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Handdrawn Interview #3 with Joe Strutt

May 5, 2015

On Saturday afternoon (which happened to be free comic book day!) Ehab and I sat down with our friend and fellow archivist behind Mechanical Forest Sound, Joe Strutt to talk about his new music series TRACK COULD BEND.The 2nd installment of this series runs TONIGHT 8 PM @ JOHNNY JACKSON.

greetingsfromtoronto: What inspired you to start the series?
JOE: It sort of had been in the back of my mind, the idea of mixing various improvised music scene stuff and rock scene stuff. This sort of happened when I got to do the Long Winter show and things like that. I had a couple of dry runs at it, but I wasn’t really going out of my way to look for it either. It just so happened that I was at Johnny Jackson’s for a gig on Sunday night I got talking to Joel French about this and that when he said “I’m the booker here now, and I’ve got all these nights to fill.” I told him I kind of had this idea of putting musically improvised stuff in bars, and he responded by saying, “Tell me more.” Joel is totally an amazing guy, and this music is totally out of his sweet spot of the sort of music he presents- but he’s been so into it and supportive right from the start. He just basically said, “You’ve got the night, run with it.”
greetingsfromtoronto: How would you describe your series?
JOE: The tagline I used was “improvised music and weird rock offshoots”. I have a mandate to mix things together. Not just styles of music, but also I think we tend to really cloister ourselves in our little scenes. I just happen to be someone who kind of wanders back and forth between a few different scenes. Sometimes you know that there are people who are doing almost identical music, but for various reasons it’s classified differently. There should be more things that brings those people together. And there should be more things that mixes older and younger people together because there’s this sort of myth that if you’re above 31 years old you’re suddenly not worth paying attention to. And there are people of all ages who are doing amazing things that should know about each other. That’s sort of what the idea is- it’s just an idea to try and mix a few things up.
greetingsfromtoronto: Ehab and I were around for your 40th bday show. Was that the first show you’d ever thrown?
JOE: It was.
greetingsfromtoronto: Can you describe the experience of deciding to throw your 1st show at 40? Because I think you’re right, that there is this myth that if you’re not 21 you can’t do anything.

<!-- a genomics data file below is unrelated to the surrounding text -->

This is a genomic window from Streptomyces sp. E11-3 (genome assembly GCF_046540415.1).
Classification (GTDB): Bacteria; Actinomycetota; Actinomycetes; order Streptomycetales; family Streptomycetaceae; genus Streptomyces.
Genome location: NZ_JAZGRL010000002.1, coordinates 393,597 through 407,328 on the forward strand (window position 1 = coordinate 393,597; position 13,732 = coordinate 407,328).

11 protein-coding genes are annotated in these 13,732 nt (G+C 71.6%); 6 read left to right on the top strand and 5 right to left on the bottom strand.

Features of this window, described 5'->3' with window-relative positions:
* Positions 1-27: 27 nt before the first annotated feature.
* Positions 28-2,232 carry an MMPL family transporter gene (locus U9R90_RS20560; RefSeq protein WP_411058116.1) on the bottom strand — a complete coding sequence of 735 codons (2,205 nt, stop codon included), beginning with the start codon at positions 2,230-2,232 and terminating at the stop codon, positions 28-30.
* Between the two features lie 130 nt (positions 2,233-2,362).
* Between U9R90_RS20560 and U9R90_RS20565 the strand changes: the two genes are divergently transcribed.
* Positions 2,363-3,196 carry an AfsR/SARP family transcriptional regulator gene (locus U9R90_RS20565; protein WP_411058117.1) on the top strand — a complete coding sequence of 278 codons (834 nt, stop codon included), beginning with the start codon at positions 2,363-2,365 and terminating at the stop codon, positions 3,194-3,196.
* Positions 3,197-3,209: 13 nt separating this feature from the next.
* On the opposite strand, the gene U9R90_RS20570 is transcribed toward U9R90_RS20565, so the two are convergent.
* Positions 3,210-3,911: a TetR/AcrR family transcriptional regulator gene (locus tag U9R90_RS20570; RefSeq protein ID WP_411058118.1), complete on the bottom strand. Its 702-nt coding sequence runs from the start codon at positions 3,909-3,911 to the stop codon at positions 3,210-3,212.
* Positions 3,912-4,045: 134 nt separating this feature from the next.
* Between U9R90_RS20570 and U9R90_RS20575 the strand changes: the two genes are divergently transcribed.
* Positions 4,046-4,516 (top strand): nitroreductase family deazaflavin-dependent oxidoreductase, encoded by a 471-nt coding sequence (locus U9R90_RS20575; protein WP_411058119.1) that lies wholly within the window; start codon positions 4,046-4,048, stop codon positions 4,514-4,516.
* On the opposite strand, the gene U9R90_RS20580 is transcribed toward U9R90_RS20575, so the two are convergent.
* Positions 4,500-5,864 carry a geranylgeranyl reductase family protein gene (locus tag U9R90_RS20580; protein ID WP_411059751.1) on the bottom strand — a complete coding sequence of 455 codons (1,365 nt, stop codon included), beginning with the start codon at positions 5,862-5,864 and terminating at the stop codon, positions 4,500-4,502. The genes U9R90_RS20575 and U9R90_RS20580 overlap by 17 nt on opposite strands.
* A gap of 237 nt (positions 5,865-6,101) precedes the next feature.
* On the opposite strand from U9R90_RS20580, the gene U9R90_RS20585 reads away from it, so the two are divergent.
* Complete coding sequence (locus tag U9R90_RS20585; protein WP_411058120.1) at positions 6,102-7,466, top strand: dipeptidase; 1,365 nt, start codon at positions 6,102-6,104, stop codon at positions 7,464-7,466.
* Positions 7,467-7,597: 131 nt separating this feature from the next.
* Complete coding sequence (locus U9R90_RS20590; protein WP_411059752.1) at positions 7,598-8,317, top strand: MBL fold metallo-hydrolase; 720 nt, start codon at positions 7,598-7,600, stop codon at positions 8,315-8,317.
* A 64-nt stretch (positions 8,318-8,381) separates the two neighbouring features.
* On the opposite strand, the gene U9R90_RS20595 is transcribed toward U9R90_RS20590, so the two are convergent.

JOE: It was something I was already sort of feeling by then, but I feel like I’m a lot younger now than I was 10 or 15 years ago. One of the things that I’ve thought a lot recently is that age is much less linear than we are led to believe. It was pretty easy for me to do that show because it was just me asking friends. There wasn’t a lot of worry of trying to find people to play. That came together without too much trouble at all. That was fun and easy, remarkably so.
greetingsfromtoronto: Are you still finding it fun and easy?
JOE: Yeah, mostly. Also, I’m sort of deliberately oblivious to some of the harsher realities of it all. I know that anything that I’m going to do isn’t going to be a money maker, so I can tell that to people going in.- and if that doesn’t work for people, that’s cool too. So I don’t have to worry of the hustle end of trying to pay for anything. And on the sort of institutional end- for example, the Transzac. They knew me, they were willing to work with me. Long Winter knew me and were willing to set me up. Joel was just able to say, Yes. Come to the bar and put on this show. All of the back end stuff has been remarkably easy too.
greetingsfromtoronto: Actually, you mentioned something that I wanted to touch on. Which is that you’re kind of famously an amateur. I’m wondering if you can describe what the value is for you, and why you do this.
JOE: The original impetus when I started recording was just that I wanted a recording of the shows I was going to. It was a very narrow thing that was useful to me. As a guy who used to stand at the side of the room arms crossed, standing by myself- having a means where people know me as something is just a useful social icebreaker. In terms of meeting people, it’s been great. Building from that, being part of a community nurtures me. It sounds trite, but it’s the truth.